Latham was employed on building schemes in the City until shortly before his death. Between June 1670 and December 1671 he received regular payments totalling over £850 from the bankers Clayton and Morris for stonework at their offices in Cornhill and Old Jewry and in 1672 he carried out masonry work at their banking house in Hand Alley (Clayton & Morris fols 136v, 137v, 241v). He received small payments for stone-cutting from the Joiners’ Company, 1679-82. He became mason to the Mercers’ Company in 1682 and was City mason from 1687 until his death. He worked at the Royal Exchange between 1691 and 1693, assisted by his son, Robert, who continued at the Exchange after his father’s death and prepared the double niche for statues of William III and Mary II in 1695 by John Nost I, for which he was paid £40. Robert succeeded his father as City Mason and held the post until 1696. His appointments of a clerk, Edmund Poynter, and a mason, John Newton, in 1694 and 1695 respectively, are recorded in the Masons’ Company apprenticeship lists. Robert left England and was living in Port Mahon, Minorca, in 1713. Elizabeth Latham continued her husband’s business, executing masonry work for Newgate and the Council Chamber at Moorfields, for which she was paid £26 18s in 1696, and receiving payments from the Mercers’ Company until 1697.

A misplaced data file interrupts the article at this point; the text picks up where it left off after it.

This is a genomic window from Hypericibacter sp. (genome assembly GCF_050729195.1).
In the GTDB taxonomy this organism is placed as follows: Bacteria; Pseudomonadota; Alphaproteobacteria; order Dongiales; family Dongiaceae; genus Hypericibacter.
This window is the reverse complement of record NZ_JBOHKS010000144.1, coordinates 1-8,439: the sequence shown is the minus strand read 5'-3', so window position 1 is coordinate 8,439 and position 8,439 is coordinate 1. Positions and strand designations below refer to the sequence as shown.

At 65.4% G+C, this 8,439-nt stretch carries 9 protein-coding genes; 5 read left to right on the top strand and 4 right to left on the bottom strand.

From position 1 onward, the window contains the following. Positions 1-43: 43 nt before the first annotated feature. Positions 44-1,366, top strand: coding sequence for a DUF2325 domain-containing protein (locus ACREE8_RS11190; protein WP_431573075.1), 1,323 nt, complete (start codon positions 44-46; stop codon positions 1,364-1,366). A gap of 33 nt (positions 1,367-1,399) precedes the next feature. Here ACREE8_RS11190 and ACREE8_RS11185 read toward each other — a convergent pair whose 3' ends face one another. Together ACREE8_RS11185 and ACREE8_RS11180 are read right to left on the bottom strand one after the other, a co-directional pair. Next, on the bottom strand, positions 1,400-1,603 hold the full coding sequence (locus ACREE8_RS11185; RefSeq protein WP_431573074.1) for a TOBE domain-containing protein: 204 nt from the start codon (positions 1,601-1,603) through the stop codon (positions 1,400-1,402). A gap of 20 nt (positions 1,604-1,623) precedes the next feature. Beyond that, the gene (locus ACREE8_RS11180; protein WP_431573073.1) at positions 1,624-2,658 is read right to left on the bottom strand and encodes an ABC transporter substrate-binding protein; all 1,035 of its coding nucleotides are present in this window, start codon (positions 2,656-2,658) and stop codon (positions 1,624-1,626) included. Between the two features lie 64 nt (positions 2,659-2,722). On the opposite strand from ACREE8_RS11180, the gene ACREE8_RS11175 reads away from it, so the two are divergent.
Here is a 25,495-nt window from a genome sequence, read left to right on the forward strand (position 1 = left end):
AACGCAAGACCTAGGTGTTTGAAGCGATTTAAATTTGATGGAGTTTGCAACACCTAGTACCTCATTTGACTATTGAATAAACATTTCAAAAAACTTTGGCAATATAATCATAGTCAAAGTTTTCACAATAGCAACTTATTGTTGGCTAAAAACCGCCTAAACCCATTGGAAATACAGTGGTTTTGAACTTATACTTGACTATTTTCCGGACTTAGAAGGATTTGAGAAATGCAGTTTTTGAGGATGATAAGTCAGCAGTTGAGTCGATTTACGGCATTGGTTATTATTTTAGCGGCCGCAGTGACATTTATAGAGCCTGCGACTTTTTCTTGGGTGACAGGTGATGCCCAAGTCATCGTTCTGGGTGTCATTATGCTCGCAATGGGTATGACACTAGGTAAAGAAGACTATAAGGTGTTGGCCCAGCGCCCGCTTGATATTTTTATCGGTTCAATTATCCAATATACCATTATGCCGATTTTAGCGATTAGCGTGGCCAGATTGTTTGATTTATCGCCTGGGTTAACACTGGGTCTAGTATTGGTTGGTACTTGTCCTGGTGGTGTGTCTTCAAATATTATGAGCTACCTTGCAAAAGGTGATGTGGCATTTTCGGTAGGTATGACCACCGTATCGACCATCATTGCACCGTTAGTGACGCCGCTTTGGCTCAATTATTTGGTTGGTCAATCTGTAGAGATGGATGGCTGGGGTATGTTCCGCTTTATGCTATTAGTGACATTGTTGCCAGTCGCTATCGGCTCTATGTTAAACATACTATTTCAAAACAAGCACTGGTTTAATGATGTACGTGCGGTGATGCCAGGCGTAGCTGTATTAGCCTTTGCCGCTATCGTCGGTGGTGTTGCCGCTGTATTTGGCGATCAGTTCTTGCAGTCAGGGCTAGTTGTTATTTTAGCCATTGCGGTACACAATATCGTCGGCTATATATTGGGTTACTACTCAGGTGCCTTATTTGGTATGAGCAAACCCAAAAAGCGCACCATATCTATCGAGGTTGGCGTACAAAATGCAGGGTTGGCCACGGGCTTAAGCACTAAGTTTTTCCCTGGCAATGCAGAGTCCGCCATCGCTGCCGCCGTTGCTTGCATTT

Several of Latham’s apprentices, none of whom appears to have had a successful career as a sculptor, are listed in the records of the Masons’ Company. They include Richard Mapletoft, who was bound in 1664, James Burne, who may have been the ‘Bonne’ working on the Sheldon monument, bound in 1668, John Brookes (1689), William Heckford (1670) and James Broomhall (1679). The 1678 general search conducted by the Masons’ Company lists Latham as a ‘shopkeeper’ employing three men, one of whom was James Hardy.